Mesa to Pitt 2015

Mesa to Pitt 2015
Mesa to OBX

Saturday, March 9, 2013

Palacios Tx to Rockport Tx - March 7

82.27 in 6:19. During the first three hours of my trip, I rode 46.5 miles. During the next 3:19, I rode 35.77 miles. That is the difference that a favorable wind can make. The wind is not the number one factor in my ride in this great state of Texas, however. The condition of the road is much more of a factor. Some roads are paved smoothly, especially around populated areas. Some roads, however, especially out in God's country, are paved to have a rough surface, like tar and chipped, with stones that are WAY too big for bicycles. When I get on one of these stretches, I work twice as hard, and the bike doesn't roll down the road, it literally bounces over every stone. That's great for cars with shock absorbers, so they don't hydroplane or slide as easily, but bouncing down the road for twenty mile stretches is absolutely wearing me out. If I had a headwind with smooth roads, I would prefer it to a tailwind with these bumpy roads. It makes me long for the days of riding into a headwind on highway 12 on Hatteras island!
If you didn't guess from my first statement today, I had smooth roads and a tailwind from Palacios through Point Comfort and Port Lavaca to Tivoli, about 48 miles into the days ride. Palacios has a huge fishing fleet, that was harbor near where we stayed last night, and there were plenty of huge industries (Alcoa, FormUSA Plastics ) thru Point Comfort. I crossed a pretty big bridge over a bay, into Port Lavaca, and the thing that made me smile about that town of about 25,000, was the name of the high school. They were called the 'Fighting Sandcrabs'! That cracked me up...don't know why...just saying. I stopped for a Poweraid in a wee little town called Tivoli, and when I got back on my bike, the tailwind had changed to a buffeting side wind, about steady at 20 mph, and the road turned into the road from hell for the last 20some miles into Rockport. The scenery also changed. There was NOTHING for 20 miles, not even a bend in the road. I saw one billboard, and it was almost more excitement than I could stand! The fields were plowed on both sides of the road, and their crop had started to grow, maybe two inches in height. That was different from yesterday, where he fields were not growing. We are getting more south, with warmer climate all the sudden, just like in Florida, where the vegetation changed all at once, around Palm Beach. I noticed cotton along the side of the road that had blown out of trucks, just like in Georgia, so I'm guessing that the little plants were cotton. I also saw a truck that said 'Port Lavaca Gin Assn. I'm figuring cotton gin, not the alcohol.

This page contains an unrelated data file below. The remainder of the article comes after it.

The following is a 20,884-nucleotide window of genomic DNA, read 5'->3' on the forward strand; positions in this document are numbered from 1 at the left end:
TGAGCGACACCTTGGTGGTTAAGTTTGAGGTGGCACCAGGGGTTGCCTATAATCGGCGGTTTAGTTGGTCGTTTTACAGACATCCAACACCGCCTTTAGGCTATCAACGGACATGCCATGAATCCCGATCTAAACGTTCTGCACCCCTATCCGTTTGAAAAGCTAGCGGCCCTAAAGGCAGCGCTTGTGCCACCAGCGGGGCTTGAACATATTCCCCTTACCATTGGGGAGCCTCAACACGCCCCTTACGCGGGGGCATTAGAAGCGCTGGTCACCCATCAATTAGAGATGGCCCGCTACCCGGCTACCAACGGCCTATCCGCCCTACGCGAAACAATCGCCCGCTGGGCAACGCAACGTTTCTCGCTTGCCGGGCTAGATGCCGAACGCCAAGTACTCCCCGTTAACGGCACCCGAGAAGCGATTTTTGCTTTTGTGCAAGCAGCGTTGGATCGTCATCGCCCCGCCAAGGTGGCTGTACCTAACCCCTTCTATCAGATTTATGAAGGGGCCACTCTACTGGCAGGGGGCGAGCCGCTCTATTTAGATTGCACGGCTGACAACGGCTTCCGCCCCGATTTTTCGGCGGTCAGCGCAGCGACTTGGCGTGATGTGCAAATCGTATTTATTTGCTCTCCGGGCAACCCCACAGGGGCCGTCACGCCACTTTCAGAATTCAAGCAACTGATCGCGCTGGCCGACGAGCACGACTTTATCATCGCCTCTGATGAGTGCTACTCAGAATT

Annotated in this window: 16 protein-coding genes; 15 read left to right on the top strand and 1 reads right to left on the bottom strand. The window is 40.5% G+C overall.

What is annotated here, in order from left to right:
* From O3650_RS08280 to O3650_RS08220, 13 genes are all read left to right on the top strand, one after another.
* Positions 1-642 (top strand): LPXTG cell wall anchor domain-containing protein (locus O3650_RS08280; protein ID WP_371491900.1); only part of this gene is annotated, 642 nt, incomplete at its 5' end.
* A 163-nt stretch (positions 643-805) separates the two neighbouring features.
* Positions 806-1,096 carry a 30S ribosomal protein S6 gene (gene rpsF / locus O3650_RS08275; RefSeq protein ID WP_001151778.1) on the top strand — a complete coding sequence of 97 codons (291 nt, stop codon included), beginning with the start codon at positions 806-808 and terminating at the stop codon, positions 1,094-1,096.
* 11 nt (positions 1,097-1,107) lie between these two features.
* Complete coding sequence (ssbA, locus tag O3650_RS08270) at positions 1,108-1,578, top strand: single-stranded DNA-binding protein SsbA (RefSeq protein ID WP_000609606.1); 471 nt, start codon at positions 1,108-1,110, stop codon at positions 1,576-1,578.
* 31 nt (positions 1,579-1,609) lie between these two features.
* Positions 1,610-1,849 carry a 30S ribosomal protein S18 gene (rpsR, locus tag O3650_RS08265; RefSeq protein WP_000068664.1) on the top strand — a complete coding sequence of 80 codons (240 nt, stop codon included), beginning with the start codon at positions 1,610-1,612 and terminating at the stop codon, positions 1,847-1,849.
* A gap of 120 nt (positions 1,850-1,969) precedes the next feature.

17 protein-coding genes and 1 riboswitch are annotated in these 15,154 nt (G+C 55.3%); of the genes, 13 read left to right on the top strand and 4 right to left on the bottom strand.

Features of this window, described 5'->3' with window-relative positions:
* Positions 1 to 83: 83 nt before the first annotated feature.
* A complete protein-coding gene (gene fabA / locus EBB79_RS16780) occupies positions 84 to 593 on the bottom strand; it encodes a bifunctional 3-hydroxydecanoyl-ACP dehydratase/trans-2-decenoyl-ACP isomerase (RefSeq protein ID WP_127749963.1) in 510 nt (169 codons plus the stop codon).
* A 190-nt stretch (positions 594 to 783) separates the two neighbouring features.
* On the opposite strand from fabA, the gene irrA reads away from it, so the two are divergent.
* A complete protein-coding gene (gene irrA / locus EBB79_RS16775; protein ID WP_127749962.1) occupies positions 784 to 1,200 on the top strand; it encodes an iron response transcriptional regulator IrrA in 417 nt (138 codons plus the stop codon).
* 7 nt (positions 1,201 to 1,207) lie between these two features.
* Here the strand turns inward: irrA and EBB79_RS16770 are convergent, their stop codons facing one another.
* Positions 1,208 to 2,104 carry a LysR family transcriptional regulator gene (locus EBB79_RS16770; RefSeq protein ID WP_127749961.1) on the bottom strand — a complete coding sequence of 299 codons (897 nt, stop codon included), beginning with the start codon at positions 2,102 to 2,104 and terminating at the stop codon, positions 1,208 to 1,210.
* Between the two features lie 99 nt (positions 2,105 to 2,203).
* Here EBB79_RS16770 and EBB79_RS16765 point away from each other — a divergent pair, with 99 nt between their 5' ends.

By the time I caught up with Pam, I had 190 miles in two days and a bike seat imprinted in my butt, but she talked me into going out for Texas BBQ, at a little outdoor roadside place she saw in town. Boy, a I glad we did. It turns out it was owned by Ken Hatfield, of the Hatfield/McCoy fame. He also owned a flooring place across the street. His t shirt said that 'even McCoys eat here.' He sat and talked with us and told us that we were just in time for the Rockport Oyster Festival, starting tomorrow in town, so we may delay our trip into Corpus Christi so we can check it out. We are only 30 miles from there, so we will still make it. It's also the beginning of spring break down here, so there is a lot going on. We ate ribs and drank Shiner Bock, and watched the people in cowboy hats come and go at Hatfield s BBQ, until about nine, then called it a night.

This is something I've never heard of, so I'm going hit the old Google!

This is the Guadalupe Delta

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